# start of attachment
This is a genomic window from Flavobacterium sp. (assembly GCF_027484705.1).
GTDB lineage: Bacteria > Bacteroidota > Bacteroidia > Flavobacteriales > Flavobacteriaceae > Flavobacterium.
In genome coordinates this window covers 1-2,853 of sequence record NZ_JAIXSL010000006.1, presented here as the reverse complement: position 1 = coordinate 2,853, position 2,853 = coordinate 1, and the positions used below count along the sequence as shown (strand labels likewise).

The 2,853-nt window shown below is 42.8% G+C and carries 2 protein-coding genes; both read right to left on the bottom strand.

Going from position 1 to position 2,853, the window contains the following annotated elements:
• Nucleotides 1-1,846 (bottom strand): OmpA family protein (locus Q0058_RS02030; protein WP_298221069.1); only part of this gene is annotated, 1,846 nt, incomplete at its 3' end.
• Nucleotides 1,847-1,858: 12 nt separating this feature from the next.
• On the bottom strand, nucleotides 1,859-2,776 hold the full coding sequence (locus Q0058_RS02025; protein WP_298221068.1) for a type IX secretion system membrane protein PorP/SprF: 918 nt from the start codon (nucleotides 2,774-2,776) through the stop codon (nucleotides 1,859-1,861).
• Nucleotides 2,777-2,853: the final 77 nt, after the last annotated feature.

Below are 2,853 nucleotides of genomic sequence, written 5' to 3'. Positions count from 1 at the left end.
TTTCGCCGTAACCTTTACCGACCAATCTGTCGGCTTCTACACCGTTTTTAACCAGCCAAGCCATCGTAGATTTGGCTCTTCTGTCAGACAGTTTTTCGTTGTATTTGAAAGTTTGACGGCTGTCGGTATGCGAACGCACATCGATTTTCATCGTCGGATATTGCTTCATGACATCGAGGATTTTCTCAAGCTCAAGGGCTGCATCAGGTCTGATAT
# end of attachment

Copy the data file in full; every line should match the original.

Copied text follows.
This is a genomic window from Flavobacterium sp. (assembly GCF_027484705.1).
GTDB lineage: Bacteria > Bacteroidota > Bacteroidia > Flavobacteriales > Flavobacteriaceae > Flavobacterium.
In genome coordinates this window covers 1-2,853 of sequence record NZ_JAIXSL010000006.1, presented here as the reverse complement: position 1 = coordinate 2,853, position 2,853 = coordinate 1, and the positions used below count along the sequence as shown (strand labels likewise).

The 2,853-nt window shown below is 42.8% G+C and carries 2 protein-coding genes; both read right to left on the bottom strand.

Going from position 1 to position 2,853, the window contains the following annotated elements:
• Nucleotides 1-1,846 (bottom strand): OmpA family protein (locus Q0058_RS02030; protein WP_298221069.1); only part of this gene is annotated, 1,846 nt, incomplete at its 3' end.
• Nucleotides 1,847-1,858: 12 nt separating this feature from the next.
• On the bottom strand, nucleotides 1,859-2,776 hold the full coding sequence (locus Q0058_RS02025; protein WP_298221068.1) for a type IX secretion system membrane protein PorP/SprF: 918 nt from the start codon (nucleotides 2,774-2,776) through the stop codon (nucleotides 1,859-1,861).
• Nucleotides 2,777-2,853: the final 77 nt, after the last annotated feature.

Below are 2,853 nucleotides of genomic sequence, written 5' to 3'. Positions count from 1 at the left end.
TTTCGCCGTAACCTTTACCGACCAATCTGTCGGCTTCTACACCGTTTTTAACCAGCCAAGCCATCGTAGATTTGGCTCTTCTGTCAGACAGTTTTTCGTTGTATTTGAAAGTTTGACGGCTGTCGGTATGCGAACGCACATCGATTTTCATCGTCGGATATTGCTTCATGACATCGAGGATTTTCTCAAGCTCAAGGGCTGCATCAGGTCTGATAT